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TOPIC: Automation cue application & removal

Automation cue application & removal 19 Sep 2003 17:28 #21660

  • BurneyFalls
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I recently upgraded to an Component Engineering TA10 with a timer. It is very cool. Before buying it my automation was nearly non-esistant. Now I have to be extremely careful to find and remove cues left on by previous theatres. As most of you know, those metal cues are difficult to remove when they have been applied directly to the film, once they have been on for awhile. We have been applying a piece of clear splicing tape over a frame of the film and applying our small, 3/8", piece of cue tape on that. When the movie is over, it is very easy to remove the splicing tape & cue in one step and it leaves no residue on the film. I wish everyone would remove their own cues, but if they miss one, if they applied them this way, it would be much easier for the next theatre to remove them. If anyone is in the market for an automation unit, I highly recommend the TA10.
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Re: Automation cue application & removal 05 Oct 2003 11:34 #21661

  • RoxyVaudeville
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I am in complete agreement about removing cues. It should be a no brainer... you put on the cues, you take them off. It's called common curtesy. However, it's not done by many in this industry probably because the teenage usher-operators either haven't been told to remove them, or are too lazy, or just don't have the time as they may have 5 or 6 shows to tear down that night.

Last year I kept record of the number of shows I recieved with the cues still on from the previous theatre. 68% still had them on. Why on earth are some cues so long? Are they afraid that the automation won't detect the cue tape? I often find cues 5 to 6 inches long. My Eprad automation suggests a one inch cue, but I have found 1/2 inch will work just as well. On several occasions I have received prints with cues 5 or 6 FEET long. Can you imagine putting those on? And worse, what a hassel taking them off. Just think what would happen if I, or other theatres that use 6000' reels, would leave our changeover cues on. In the middle of the next theatres show it would either shut down or the houselights would come up. Fortunately for me, virtually no first run theatres still use reel to reel, but I still look for that cue at the end of reel 3. If when making up the show I find a reel that has a leader or tail that has never been removed, that's a sure sign to check for a changeover cue.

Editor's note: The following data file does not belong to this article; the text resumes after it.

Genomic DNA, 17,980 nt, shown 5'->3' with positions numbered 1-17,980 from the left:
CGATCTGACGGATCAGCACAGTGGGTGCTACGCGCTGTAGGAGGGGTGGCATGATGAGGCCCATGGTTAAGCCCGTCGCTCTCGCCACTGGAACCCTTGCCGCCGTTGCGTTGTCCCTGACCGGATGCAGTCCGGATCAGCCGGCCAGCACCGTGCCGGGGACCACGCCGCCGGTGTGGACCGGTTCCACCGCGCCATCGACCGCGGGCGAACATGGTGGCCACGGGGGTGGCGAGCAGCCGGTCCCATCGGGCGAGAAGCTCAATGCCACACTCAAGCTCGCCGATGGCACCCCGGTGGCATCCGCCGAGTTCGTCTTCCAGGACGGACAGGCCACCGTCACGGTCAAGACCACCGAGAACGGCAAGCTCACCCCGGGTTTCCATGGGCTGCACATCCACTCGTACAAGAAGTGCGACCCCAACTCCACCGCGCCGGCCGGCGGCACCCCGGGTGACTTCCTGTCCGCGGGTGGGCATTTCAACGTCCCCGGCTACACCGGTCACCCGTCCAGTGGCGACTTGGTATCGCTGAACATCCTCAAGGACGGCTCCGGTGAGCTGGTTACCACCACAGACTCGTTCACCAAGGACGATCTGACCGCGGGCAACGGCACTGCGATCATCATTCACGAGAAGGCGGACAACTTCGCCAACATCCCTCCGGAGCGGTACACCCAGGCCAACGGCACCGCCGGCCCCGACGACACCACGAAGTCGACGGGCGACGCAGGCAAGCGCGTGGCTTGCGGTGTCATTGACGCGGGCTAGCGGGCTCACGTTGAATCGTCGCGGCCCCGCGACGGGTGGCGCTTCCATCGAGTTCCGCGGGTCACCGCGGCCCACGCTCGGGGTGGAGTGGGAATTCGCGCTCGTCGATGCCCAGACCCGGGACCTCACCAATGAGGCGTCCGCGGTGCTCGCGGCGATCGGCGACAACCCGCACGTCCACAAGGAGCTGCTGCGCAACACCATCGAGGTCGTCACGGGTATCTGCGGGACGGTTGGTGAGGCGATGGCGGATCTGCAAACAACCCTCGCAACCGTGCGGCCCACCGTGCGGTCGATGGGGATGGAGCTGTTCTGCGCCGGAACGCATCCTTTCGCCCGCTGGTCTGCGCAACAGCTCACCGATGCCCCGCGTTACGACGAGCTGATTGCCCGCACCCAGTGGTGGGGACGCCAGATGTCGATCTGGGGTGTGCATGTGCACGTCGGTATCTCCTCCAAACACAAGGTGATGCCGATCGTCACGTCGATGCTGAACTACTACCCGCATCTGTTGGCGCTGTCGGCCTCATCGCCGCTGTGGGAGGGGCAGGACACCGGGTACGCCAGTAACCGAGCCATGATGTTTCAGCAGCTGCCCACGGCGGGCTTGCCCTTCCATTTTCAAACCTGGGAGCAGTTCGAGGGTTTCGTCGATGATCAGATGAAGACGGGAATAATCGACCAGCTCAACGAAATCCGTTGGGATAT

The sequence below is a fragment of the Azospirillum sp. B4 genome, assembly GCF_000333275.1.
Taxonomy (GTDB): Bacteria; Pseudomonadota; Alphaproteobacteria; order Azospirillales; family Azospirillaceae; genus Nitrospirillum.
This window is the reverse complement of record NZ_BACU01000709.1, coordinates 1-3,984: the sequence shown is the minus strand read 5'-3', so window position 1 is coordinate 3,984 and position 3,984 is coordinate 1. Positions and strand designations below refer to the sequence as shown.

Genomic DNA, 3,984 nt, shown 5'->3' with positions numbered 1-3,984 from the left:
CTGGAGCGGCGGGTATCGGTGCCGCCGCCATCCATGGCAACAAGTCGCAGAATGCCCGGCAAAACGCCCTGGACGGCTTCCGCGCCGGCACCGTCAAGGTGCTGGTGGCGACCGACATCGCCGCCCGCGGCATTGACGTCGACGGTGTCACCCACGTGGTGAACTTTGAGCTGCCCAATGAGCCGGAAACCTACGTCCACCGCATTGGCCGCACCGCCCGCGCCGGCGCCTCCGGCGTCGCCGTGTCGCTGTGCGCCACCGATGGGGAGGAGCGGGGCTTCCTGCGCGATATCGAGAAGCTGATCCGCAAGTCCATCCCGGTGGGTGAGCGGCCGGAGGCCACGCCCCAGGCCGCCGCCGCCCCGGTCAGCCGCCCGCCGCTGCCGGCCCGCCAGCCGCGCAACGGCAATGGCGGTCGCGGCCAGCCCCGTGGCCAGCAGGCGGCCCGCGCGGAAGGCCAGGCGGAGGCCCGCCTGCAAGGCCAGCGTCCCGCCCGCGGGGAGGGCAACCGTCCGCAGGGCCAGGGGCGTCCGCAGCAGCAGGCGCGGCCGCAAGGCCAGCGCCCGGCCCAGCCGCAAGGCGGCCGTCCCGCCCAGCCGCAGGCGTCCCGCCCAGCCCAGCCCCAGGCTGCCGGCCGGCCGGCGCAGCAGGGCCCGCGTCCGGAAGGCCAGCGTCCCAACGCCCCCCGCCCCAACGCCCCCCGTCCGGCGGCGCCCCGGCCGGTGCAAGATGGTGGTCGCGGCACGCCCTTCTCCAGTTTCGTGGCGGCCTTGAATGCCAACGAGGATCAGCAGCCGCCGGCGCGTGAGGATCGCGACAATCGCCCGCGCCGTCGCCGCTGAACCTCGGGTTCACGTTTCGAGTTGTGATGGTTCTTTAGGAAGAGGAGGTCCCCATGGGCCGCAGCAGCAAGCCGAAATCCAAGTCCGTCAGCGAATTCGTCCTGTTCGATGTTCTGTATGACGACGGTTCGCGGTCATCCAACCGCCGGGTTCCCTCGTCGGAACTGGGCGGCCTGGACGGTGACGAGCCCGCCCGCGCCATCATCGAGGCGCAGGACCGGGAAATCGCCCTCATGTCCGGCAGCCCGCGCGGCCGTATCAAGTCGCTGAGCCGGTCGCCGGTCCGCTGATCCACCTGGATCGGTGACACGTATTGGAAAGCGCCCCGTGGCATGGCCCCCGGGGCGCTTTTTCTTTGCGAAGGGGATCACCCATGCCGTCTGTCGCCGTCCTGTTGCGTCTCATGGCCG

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Re: Automation cue application & removal 05 Oct 2003 14:47 #21662

  • outaframe
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Yes, unless the print is brand new, you are likely to find nearly anything when you set it up... Heads and tails not even attached, or stuck on with masking tape (sometimes on the wrong reel), defective and/or out of frame splices, damaged sprocket holes and torn film, hideous cue markings, scrapes and scratches, missing film sections, sprocket run film, white shoe polish slopped everywhere, and of course, automation cue tape are not uncommon... I normally check every inch of every reel by hand rewinding it, but sometimes it arrives too late to do that, and you just have to check the first few feet at the head and tail of each reel, and watch it like a hawk during the first pass... Back when cement splices were common, I just remade ALL the splices because so few were trustworthy... Now, with tape splices, only about half of them are that bad (I guess that's an improvement)... The metallic cue tape will usually come off OK if you can hook a fingernail under one corner to get it started, but the extra thin type with white paper backing is a "bear" if it has been there for a while... A small amount of lighter fluid (naptha) on a rag will remove the adhesive residue without damaging the film, but you need to be sure the film is completely dried before you rewind it further... The white shoe polish is the nastiest stuff to remove: a wet rag will usually eventually soften it, but you have to be especially careful of the emulsion side of the film, and that the film is completely dry before going further... There is no courtesy, once the previous handler is through with the print, he doesn't give a damn... And if the print has been "inspected," all you can depend on is that it has a sticker on the band... The projectionist's life involves MORE than just pushing a button!...
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